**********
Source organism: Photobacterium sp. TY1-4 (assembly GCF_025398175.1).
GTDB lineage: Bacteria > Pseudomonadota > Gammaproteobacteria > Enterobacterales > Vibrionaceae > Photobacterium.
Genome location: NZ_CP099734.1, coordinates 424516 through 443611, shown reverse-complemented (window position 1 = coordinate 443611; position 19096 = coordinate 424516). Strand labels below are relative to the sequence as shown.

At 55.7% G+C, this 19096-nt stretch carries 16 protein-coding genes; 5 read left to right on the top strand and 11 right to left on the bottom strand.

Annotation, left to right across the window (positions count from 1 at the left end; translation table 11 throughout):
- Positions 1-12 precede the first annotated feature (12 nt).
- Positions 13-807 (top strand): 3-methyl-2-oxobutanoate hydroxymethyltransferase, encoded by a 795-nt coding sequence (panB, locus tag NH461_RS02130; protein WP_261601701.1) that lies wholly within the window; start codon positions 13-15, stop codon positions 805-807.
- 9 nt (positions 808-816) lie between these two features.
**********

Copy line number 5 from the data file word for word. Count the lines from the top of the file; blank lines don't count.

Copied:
Annotation, left to right across the window (positions count from 1 at the left end; translation table 11 throughout):